Scalefish Eastern School Whiting

Eastern School Whiting
Sillago flindersi

Illustration©R.Swainston/anima.fish

2019/20 Assessment Summary

STOCK STATUS
SUSTAINABLE


Summary
Eastern School Whiting is a predominately Commonwealth-managed species that has been classified as “Not overfished nor subject to overfishing” by ABARES for 2019. It has been classified as Sustainable in the 2020 Status of Australian Fish Stocks Report. Tasmanian catches fluctuate due to market demand, but generally represent only a small proportion of the Commonwealth commercial catch.


Importance
Minor


Stock
Tasmanian Scalefish Fishery and Southern and Eastern Scalefish and Shark
Fishery (Commonwealth)


Indicators
Catch, effort and CPUE trends


Managing Jurisdiction
Commonwealth


Background

School Whiting have been exploited in Tasmania since the mid-1970s with total catches ranging between 20 t and 175 t throughout the 1980s (Kailola et al. 1993). The vast majority of the catch is taken by Danish seine in the south of the state. Danish seine fishing operations target either School Whiting (with Flathead as a by-product) or Flathead (with School Whiting as by-product). This situation tends to cause opposing trends in catches for these two species. School Whiting are marketed and processed primarily in Melbourne.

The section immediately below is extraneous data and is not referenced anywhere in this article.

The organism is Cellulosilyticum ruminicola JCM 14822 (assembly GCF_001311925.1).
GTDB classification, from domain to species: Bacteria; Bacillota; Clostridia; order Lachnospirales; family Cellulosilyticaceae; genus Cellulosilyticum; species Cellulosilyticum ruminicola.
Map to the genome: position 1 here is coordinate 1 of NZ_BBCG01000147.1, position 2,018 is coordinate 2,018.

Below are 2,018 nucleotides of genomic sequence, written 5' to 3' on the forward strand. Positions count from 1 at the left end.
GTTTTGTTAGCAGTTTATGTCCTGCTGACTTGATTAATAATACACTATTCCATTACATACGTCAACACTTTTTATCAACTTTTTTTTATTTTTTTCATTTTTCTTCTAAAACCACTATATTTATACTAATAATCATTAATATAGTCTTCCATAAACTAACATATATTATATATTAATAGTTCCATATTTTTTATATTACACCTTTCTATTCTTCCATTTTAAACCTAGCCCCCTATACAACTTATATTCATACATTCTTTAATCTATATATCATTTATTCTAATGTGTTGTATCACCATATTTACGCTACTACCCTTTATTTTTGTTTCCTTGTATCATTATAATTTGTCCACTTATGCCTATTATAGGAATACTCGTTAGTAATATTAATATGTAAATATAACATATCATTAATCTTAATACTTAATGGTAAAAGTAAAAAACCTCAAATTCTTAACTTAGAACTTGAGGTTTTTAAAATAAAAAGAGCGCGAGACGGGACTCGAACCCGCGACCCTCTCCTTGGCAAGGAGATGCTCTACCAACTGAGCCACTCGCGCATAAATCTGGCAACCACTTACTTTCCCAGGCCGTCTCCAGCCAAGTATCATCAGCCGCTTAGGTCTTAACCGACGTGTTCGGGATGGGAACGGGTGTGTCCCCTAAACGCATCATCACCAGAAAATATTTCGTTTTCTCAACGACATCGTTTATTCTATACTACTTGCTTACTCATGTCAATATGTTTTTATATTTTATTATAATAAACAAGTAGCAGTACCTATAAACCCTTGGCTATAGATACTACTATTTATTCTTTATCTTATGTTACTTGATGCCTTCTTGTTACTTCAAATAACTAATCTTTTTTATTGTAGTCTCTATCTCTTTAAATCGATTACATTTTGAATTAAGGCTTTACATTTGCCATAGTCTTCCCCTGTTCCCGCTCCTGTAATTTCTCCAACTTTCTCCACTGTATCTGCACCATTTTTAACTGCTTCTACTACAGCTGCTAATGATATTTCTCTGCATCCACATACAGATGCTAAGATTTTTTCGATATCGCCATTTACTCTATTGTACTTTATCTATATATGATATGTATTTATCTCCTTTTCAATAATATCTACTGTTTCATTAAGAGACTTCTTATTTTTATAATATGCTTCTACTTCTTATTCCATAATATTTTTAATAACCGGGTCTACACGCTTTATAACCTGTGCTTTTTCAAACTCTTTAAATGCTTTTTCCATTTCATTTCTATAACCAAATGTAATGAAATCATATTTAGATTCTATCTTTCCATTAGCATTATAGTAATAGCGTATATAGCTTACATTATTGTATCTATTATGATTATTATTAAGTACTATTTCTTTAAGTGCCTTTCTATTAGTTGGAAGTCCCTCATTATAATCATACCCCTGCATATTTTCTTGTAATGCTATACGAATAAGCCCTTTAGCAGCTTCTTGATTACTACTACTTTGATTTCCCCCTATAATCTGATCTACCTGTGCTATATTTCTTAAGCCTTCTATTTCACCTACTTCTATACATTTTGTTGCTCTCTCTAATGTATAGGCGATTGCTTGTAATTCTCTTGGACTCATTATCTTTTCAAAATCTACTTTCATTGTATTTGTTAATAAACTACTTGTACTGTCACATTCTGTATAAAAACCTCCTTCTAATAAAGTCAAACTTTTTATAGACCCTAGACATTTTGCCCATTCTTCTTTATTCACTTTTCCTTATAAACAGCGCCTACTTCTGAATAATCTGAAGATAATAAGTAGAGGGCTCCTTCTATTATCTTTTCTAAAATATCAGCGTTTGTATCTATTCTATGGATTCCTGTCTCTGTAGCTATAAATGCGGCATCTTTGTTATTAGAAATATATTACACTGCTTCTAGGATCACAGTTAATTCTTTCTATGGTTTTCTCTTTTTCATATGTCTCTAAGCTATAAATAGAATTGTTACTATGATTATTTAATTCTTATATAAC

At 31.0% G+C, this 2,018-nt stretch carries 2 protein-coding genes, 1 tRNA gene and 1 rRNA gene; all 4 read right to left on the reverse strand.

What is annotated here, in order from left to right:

The largest share of School Whiting catches in Australia is landed in Commonwealth waters. The Commonwealth fishery alone accounted for 1,000–2,500 t per year over the last 30 years, of which about 75% of this catch taken by Danish seine vessels operating out of Lakes Entrance, Victoria (Morison et al. 2012). Fisheries in other states are also important. The New South Wales state-managed fishery for School Whiting has been increasing in recent years and now accounts for about 60% of the total catch, which has led to equity disagreements given that state catches are deducted from the Commonwealth Total Allowable Catch (Morison et al. 2012).

The full 2019/20 Scalefish Assessment can be found at the link: